The Smell of Tobacco


The sense of smell has the strongest direct connection to long term memory.  In fact, there’s literally a direct connection from the olfactory cortex that receives the incoming signals to the hippocampus where long term memory is generated.  All of the other senses have to be processed, filtered, examined and catalogued first, and then the important bits are selected out and sent on to the hippocampus to create long-term memories, but not smell.  This is one reason that even a faint whiff of a  familiar scent can unlock a long forgotten memory. 

 I’ve always been fascinated by that connection, and the often surprising bits and pieces that can float to the surface when you smell something for the first time in a while.  Like the lightly sharp, slightly sweet smell of golden cured tobacco that tingles deep in the back of your nose .  I got a whiff of that not long ago when I decided to try a new blend of tobacco for my pipe, and I was immediately thrown back to my childhood and the years we spent working in tobacco.  I remember being nine or ten years old, shirtless in the hot late summer sunshine.  The whole family was out at the metal bulk barns in the far corner of Nanny and Granddaddy’s front yard, and we were working hard sheeting one of the barns to take to market. 

 For the uninitiated out there, sheeting is a process where you take the large metal racks of cured tobacco out of the curing barn and wrap them in large burlap sheets to make a bale.  We would pull the racks of golden brown leaves out on a hydraulic chain and lower them to the table.  The racks were popped open and the cured leaves dumped into a large ring of half inch thick black vulcanized rubber sheeting.  As more racks were dumped into the ring the loose leaves would begin to pile up and they would begin to spill out over the top.  tobacco-16773_640

 At that point, the pile of cured tobacco was still too loose to make a bale heavy enough not to blow out of the back of the flatbed on the way to town, so they needed to be packed.  And that’s where my brother and I came in.  We would climb up into that big black plastic ring and walk in slow, careful circles, packing the leaves with our bare toes as we went.  At first, we’d sing down to our armpits in the ring like a frontiersman in an Alaskan snow drift.  But, as we packed, the floor was steadily rising and growing more firm.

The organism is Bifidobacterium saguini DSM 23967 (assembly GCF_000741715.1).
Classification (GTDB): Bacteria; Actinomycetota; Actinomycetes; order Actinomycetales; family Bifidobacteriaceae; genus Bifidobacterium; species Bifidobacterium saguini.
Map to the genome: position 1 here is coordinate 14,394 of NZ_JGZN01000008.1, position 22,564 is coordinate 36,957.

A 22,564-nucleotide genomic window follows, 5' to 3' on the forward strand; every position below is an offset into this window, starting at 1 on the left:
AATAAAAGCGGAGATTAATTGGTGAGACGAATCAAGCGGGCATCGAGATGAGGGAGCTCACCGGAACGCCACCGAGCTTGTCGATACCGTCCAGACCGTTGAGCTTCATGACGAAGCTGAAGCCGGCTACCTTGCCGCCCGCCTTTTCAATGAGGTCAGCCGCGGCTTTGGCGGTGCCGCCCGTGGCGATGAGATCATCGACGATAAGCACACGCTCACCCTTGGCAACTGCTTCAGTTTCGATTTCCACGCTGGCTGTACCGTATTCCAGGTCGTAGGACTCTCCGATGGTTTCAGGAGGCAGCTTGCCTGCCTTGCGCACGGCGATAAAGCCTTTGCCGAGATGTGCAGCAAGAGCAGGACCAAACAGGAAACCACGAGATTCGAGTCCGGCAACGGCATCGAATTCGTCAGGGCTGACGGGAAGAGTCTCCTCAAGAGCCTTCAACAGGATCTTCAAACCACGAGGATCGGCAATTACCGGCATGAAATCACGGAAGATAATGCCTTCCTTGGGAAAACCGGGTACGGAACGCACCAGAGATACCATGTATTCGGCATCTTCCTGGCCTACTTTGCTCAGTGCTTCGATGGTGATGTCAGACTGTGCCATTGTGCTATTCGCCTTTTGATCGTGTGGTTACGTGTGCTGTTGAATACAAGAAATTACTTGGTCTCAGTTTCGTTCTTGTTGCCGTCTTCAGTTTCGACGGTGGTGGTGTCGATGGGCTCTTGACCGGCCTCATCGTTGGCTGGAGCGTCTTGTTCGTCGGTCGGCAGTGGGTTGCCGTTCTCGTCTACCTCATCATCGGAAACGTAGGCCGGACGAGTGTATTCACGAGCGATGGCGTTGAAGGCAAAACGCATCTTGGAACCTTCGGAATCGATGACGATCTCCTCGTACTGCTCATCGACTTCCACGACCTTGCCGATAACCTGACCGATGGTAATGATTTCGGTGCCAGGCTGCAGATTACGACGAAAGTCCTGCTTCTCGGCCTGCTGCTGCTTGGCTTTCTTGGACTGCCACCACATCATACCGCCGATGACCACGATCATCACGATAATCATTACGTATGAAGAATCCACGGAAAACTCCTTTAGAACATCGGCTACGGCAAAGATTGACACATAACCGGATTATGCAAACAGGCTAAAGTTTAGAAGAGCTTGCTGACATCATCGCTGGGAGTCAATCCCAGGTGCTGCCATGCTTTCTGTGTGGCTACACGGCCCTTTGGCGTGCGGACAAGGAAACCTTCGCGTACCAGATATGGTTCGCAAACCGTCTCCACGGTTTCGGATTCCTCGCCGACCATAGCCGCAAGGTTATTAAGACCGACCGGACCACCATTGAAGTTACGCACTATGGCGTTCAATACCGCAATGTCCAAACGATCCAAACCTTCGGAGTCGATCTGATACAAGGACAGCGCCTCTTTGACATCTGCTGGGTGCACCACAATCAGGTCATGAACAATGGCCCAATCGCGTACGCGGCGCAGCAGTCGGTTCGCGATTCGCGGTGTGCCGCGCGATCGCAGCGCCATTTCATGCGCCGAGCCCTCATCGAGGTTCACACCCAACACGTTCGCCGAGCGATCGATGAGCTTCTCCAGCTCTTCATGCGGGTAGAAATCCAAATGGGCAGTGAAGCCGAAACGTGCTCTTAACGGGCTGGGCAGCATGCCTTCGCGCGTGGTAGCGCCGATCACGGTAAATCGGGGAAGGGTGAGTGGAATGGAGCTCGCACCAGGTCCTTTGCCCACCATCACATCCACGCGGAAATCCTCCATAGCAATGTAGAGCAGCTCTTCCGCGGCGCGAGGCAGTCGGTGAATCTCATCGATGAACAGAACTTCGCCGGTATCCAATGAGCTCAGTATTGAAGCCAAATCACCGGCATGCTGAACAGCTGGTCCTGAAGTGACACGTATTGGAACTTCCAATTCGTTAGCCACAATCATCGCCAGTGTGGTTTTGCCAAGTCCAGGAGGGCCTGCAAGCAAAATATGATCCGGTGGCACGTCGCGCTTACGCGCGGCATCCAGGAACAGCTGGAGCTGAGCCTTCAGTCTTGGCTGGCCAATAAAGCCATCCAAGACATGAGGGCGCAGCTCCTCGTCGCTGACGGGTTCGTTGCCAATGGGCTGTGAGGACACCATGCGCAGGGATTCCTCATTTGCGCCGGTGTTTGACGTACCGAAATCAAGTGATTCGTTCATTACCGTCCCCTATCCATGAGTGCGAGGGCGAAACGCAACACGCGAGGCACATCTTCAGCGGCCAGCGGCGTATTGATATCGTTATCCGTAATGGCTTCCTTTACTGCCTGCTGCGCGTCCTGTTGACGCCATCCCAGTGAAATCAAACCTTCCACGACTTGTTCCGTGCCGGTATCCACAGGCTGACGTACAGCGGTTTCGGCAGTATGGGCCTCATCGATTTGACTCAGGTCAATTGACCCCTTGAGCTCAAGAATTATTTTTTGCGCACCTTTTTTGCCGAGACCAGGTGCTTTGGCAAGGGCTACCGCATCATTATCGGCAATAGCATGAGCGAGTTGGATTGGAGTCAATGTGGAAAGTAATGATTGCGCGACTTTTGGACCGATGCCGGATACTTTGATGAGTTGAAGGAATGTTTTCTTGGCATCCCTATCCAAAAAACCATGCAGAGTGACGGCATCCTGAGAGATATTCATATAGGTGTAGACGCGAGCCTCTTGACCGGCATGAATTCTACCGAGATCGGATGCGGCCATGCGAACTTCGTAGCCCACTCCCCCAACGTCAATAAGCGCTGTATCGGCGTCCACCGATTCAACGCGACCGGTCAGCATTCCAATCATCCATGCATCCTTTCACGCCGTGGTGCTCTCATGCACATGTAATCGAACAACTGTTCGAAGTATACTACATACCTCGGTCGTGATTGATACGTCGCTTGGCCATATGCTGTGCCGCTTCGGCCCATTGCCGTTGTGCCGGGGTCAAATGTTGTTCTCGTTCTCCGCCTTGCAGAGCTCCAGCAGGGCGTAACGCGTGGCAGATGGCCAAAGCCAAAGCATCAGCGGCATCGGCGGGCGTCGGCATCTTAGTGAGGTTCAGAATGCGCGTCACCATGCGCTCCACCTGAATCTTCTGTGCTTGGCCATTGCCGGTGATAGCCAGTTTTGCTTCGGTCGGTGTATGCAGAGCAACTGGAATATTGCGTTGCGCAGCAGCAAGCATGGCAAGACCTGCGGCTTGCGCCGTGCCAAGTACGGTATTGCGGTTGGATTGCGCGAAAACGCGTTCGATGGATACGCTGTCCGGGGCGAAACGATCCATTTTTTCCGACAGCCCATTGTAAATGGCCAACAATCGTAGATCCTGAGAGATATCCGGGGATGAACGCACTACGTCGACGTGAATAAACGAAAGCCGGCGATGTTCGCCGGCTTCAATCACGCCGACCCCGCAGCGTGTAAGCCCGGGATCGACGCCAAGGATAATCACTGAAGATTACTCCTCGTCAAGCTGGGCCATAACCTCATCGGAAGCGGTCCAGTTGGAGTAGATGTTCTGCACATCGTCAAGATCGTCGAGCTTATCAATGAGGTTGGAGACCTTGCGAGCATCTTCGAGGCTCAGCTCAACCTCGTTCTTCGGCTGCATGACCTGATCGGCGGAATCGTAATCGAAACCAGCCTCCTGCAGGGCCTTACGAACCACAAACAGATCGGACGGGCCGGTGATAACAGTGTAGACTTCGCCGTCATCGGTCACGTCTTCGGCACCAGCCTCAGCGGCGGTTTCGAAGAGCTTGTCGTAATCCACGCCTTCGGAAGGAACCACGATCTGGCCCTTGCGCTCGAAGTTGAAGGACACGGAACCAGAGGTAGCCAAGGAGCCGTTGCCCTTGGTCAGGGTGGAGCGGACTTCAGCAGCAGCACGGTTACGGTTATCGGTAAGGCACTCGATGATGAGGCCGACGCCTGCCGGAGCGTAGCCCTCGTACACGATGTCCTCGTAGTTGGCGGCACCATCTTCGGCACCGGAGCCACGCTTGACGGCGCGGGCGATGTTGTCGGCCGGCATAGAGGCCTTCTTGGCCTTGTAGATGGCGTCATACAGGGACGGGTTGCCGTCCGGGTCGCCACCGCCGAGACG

Soon, we were walking with the edge of the black ring at our waist, then our knees, then our ankles.  And that’s where it got kind of tricky.  The leaves at that point were packed well enough to have become like a springy sponge, but there were still empty pockets hidden here and there.  If you stepped in one and weren’t paying attention, you could twist an ankle or fall out of the ring and hurt yourself.  None of that ever happened, but we were always well aware that it could. 

 Once we were walking around on top of the leaves and not really sinking in at all anymore, Granddaddy would make the call that the bale was ready and my brother and I’d get down.  Someone went to each of the four corners of the large tobacco sheet and got ready.  Mom and Nanny would usually be the ones to pull the black ring up and off the packed bale.  They’d have to move quickly, too, because once the ring was gone, the leaves would want to explode apart from the tension.  The people holding the corners would rush together and tie a quick knot in the top of the sheet. 

 We’d repeat that process ten or fifteen times per barn as we sheeted the tobacco that came out and hauled it to town to the market.  When I was a kid, it seemed like the toughest, most grueling job in the world.  Looking back at it now, twenty four years later, I wish I could go back and do it again, odd as that may be.  The sound and feel of the leaves crunching under my feet and the smell of tobacco as it came straight out of the barn, still warm from the curing.  A fine gold dust of dried tobacco would hang in the air in as we sheeted it, and that smell was always stuck in my nose for a day or two afterward.

 When I opened my pouch of new pipe tobacco the other day, I got a whiff of that same golden brown scent and for a brief moment I was back in the sunshine and the dust, stomping my way around a bale of tobacco, and I couldn’t help but smile.  It’s amazing the random things that will pop into your head when the right scent comes along. 



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